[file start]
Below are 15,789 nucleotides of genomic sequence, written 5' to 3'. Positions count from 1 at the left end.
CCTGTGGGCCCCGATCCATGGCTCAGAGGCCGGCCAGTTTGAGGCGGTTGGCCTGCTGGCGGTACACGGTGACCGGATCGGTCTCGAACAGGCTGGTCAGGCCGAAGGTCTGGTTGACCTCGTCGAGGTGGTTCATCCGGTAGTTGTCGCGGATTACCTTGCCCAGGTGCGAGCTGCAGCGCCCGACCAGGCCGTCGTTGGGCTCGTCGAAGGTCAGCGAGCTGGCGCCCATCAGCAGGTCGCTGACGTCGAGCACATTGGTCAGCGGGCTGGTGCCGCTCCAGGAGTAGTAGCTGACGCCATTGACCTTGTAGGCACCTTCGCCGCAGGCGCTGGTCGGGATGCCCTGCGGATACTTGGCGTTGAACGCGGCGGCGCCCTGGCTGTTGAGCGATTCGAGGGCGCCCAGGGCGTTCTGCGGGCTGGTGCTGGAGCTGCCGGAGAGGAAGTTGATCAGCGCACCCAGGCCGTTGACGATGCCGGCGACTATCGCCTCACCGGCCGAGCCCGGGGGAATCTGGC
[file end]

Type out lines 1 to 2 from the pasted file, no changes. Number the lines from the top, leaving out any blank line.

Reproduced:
Below are 15,789 nucleotides of genomic sequence, written 5' to 3'. Positions count from 1 at the left end.
CCTGTGGGCCCCGATCCATGGCTCAGAGGCCGGCCAGTTTGAGGCGGTTGGCCTGCTGGCGGTACACGGTGACCGGATCGGTCTCGAACAGGCTGGTCAGGCCGAAGGTCTGGTTGACCTCGTCGAGGTGGTTCATCCGGTAGTTGTCGCGGATTACCTTGCCCAGGTGCGAGCTGCAGCGCCCGACCAGGCCGTCGTTGGGCTCGTCGAAGGTCAGCGAGCTGGCGCCCATCAGCAGGTCGCTGACGTCGAGCACATTGGTCAGCGGGCTGGTGCCGCTCCAGGAGTAGTAGCTGACGCCATTGACCTTGTAGGCACCTTCGCCGCAGGCGCTGGTCGGGATGCCCTGCGGATACTTGGCGTTGAACGCGGCGGCGCCCTGGCTGTTGAGCGATTCGAGGGCGCCCAGGGCGTTCTGCGGGCTGGTGCTGGAGCTGCCGGAGAGGAAGTTGATCAGCGCACCCAGGCCGTTGACGATGCCGGCGACTATCGCCTCACCGGCCGAGCCCGGGGGAATCTGGC